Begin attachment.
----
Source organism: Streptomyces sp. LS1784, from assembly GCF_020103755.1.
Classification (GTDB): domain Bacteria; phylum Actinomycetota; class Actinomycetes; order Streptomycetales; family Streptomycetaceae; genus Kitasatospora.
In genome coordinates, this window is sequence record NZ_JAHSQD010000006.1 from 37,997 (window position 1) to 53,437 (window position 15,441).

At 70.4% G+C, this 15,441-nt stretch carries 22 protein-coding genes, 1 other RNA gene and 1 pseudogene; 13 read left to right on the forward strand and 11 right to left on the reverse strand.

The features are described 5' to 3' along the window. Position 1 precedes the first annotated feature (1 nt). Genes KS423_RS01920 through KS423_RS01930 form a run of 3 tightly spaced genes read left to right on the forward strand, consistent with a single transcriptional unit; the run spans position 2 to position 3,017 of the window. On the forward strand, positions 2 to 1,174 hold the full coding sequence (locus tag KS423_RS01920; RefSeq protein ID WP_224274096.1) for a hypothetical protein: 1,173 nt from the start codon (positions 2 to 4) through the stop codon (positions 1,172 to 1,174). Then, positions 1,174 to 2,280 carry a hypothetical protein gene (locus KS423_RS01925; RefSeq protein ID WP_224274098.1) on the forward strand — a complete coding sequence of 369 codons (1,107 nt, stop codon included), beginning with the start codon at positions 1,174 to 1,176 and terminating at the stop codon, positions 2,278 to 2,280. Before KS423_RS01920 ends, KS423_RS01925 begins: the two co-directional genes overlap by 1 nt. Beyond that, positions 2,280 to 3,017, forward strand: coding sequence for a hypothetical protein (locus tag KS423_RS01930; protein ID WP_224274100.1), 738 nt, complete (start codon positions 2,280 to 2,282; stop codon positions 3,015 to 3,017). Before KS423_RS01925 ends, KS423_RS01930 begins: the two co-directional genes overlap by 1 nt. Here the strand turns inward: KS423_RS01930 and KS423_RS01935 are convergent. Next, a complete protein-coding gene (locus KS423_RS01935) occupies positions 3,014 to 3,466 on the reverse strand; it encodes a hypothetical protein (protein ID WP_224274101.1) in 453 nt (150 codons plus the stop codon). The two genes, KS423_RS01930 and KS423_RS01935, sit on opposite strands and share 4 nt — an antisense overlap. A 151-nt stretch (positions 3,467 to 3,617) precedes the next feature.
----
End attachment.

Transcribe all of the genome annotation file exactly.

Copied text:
Source organism: Streptomyces sp. LS1784, from assembly GCF_020103755.1.
Classification (GTDB): domain Bacteria; phylum Actinomycetota; class Actinomycetes; order Streptomycetales; family Streptomycetaceae; genus Kitasatospora.
In genome coordinates, this window is sequence record NZ_JAHSQD010000006.1 from 37,997 (window position 1) to 53,437 (window position 15,441).

At 70.4% G+C, this 15,441-nt stretch carries 22 protein-coding genes, 1 other RNA gene and 1 pseudogene; 13 read left to right on the forward strand and 11 right to left on the reverse strand.

The features are described 5' to 3' along the window. Position 1 precedes the first annotated feature (1 nt). Genes KS423_RS01920 through KS423_RS01930 form a run of 3 tightly spaced genes read left to right on the forward strand, consistent with a single transcriptional unit; the run spans position 2 to position 3,017 of the window. On the forward strand, positions 2 to 1,174 hold the full coding sequence (locus tag KS423_RS01920; RefSeq protein ID WP_224274096.1) for a hypothetical protein: 1,173 nt from the start codon (positions 2 to 4) through the stop codon (positions 1,172 to 1,174). Then, positions 1,174 to 2,280 carry a hypothetical protein gene (locus KS423_RS01925; RefSeq protein ID WP_224274098.1) on the forward strand — a complete coding sequence of 369 codons (1,107 nt, stop codon included), beginning with the start codon at positions 1,174 to 1,176 and terminating at the stop codon, positions 2,278 to 2,280. Before KS423_RS01920 ends, KS423_RS01925 begins: the two co-directional genes overlap by 1 nt. Beyond that, positions 2,280 to 3,017, forward strand: coding sequence for a hypothetical protein (locus tag KS423_RS01930; protein ID WP_224274100.1), 738 nt, complete (start codon positions 2,280 to 2,282; stop codon positions 3,015 to 3,017). Before KS423_RS01925 ends, KS423_RS01930 begins: the two co-directional genes overlap by 1 nt. Here the strand turns inward: KS423_RS01930 and KS423_RS01935 are convergent. Next, a complete protein-coding gene (locus KS423_RS01935) occupies positions 3,014 to 3,466 on the reverse strand; it encodes a hypothetical protein (protein ID WP_224274101.1) in 453 nt (150 codons plus the stop codon). The two genes, KS423_RS01930 and KS423_RS01935, sit on opposite strands and share 4 nt — an antisense overlap. A 151-nt stretch (positions 3,467 to 3,617) precedes the next feature.